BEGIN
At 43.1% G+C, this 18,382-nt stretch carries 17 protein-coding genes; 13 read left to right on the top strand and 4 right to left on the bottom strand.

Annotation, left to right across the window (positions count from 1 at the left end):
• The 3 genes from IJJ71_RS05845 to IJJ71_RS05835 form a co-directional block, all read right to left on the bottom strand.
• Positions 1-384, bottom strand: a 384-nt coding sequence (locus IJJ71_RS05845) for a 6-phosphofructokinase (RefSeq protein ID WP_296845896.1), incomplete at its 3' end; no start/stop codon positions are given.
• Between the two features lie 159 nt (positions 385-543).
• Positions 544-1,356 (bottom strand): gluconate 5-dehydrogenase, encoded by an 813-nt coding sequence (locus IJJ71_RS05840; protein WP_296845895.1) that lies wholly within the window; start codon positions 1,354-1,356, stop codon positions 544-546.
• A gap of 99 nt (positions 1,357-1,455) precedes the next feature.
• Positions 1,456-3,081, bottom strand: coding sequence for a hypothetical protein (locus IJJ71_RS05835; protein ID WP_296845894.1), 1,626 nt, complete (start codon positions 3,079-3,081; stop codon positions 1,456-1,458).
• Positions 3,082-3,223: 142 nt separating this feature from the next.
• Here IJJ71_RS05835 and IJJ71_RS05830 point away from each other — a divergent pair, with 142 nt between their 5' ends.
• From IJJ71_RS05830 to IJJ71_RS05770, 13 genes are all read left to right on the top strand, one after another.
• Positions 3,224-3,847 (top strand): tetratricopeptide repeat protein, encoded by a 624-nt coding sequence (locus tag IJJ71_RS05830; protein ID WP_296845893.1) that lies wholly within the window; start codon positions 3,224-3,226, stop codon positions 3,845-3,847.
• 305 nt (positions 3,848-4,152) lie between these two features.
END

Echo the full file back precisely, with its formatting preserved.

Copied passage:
At 43.1% G+C, this 18,382-nt stretch carries 17 protein-coding genes; 13 read left to right on the top strand and 4 right to left on the bottom strand.

Annotation, left to right across the window (positions count from 1 at the left end):
• The 3 genes from IJJ71_RS05845 to IJJ71_RS05835 form a co-directional block, all read right to left on the bottom strand.
• Positions 1-384, bottom strand: a 384-nt coding sequence (locus IJJ71_RS05845) for a 6-phosphofructokinase (RefSeq protein ID WP_296845896.1), incomplete at its 3' end; no start/stop codon positions are given.
• Between the two features lie 159 nt (positions 385-543).
• Positions 544-1,356 (bottom strand): gluconate 5-dehydrogenase, encoded by an 813-nt coding sequence (locus IJJ71_RS05840; protein WP_296845895.1) that lies wholly within the window; start codon positions 1,354-1,356, stop codon positions 544-546.
• A gap of 99 nt (positions 1,357-1,455) precedes the next feature.
• Positions 1,456-3,081, bottom strand: coding sequence for a hypothetical protein (locus IJJ71_RS05835; protein ID WP_296845894.1), 1,626 nt, complete (start codon positions 3,079-3,081; stop codon positions 1,456-1,458).
• Positions 3,082-3,223: 142 nt separating this feature from the next.
• Here IJJ71_RS05835 and IJJ71_RS05830 point away from each other — a divergent pair, with 142 nt between their 5' ends.
• From IJJ71_RS05830 to IJJ71_RS05770, 13 genes are all read left to right on the top strand, one after another.
• Positions 3,224-3,847 (top strand): tetratricopeptide repeat protein, encoded by a 624-nt coding sequence (locus tag IJJ71_RS05830; protein ID WP_296845893.1) that lies wholly within the window; start codon positions 3,224-3,226, stop codon positions 3,845-3,847.
• 305 nt (positions 3,848-4,152) lie between these two features.